While Malzahn has been very successful at the position over the years from his days at Arkansas to Tulsa to Auburn to Arkansas State and back to the Plains, he said this time around it gave the coaching staff a chance to expand their plans on offense.
"What it allowed us to do was really worry about other positions," Malzahn said. "Coach Lashlee still worked hard with Nick and all that, but it allowed us to work with other positions to take it step farther with the detail as far as the whole offense is concerned."
With Marshall a more comfortable and confident quarterback, Malzahn said he saw a different side of the returning senior during the spring. Completing 59.4 percent of his passes last season for 1,976 yards and 14 touchdowns with only six interceptions, the junior college transfer did some good things with his arm. When you factor in the 1,068 yards and 12 touchdowns on the ground it was a monster first year for the former defensive back.
Now ready to take a step forward in his play and with the play of the offense as a whole, Malzahn turned Marshall loose as a passer this spring and the results were impressive. Displaying a better command of the offense and improved throwing mechanics, Marshall showed his head coach plenty on the field and in turn it could mean a more balanced offense moving forward.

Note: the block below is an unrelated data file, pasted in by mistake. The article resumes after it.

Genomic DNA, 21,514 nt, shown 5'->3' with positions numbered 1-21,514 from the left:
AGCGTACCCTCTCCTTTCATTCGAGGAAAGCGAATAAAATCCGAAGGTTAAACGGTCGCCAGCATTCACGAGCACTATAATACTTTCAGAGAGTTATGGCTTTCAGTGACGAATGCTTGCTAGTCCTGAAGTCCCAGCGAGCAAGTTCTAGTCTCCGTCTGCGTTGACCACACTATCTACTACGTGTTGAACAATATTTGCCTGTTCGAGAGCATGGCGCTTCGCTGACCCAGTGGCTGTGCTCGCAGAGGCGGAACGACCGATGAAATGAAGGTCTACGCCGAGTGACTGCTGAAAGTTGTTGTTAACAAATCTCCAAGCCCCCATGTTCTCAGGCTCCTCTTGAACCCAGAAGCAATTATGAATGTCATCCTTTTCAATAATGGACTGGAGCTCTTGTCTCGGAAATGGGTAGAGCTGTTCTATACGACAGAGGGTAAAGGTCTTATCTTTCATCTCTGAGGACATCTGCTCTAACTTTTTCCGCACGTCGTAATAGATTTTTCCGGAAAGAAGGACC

"I think we'll be able to do quite a few things," Malzahn said. "More important than anything is just him having more comfort level with our base offense as far as our base concepts, his reads, his progression, his footwork and his eyes. He was a lot more reactive this spring. You could tell he wasn't really having to think hard about the progression of everything. It's coming more natural. We're hoping it will even be better than that in the fall."
While the progression of Marshall was huge for the Tigers in the spring, perhaps the biggest challenge was on the other side of the football. Looking to improve on a defense that allowed 420.7 yards and 24.7 points per game in 2013, Malzahn said one of the first goals was to build depth across the board on that side of the ball. Paper-thin at several positions on its way to the SEC Championship and BCS title game last year, Malzahn said he hopes that won't be the case this time around.
"One of our goals was to develop quality depth," Malzahn said. "We had a lot of information about some of our returners so that was kind of a focus. Then we got a little banged up towards the end, specifically on defense, so we are really hoping that will be a blessing in disguise as far as next fall having more quality depth. Last year we were very thin in some key areas."
Eight Is Enough
There has been plenty of talk about the recent announcement from the Southeastern Conference that the league would remain with the eight conference game schedule and the 6-1-1 format. That will allow traditional rivalry games such as Auburn-Georgia and Alabama-Tennessee to continue, something that Malzahn said he's all in favor of continuing.
"I was for the eight games," Malzahn said. "Of course, we really enjoy our rivalry with Georgia. We have been playing them for a long time. I would have done whatever they decided and been fine with it, but I like eight games. I think our conference speaks for itself with the track record. We'll learn a lot about this new playoff system and selection, and all that, the next few years."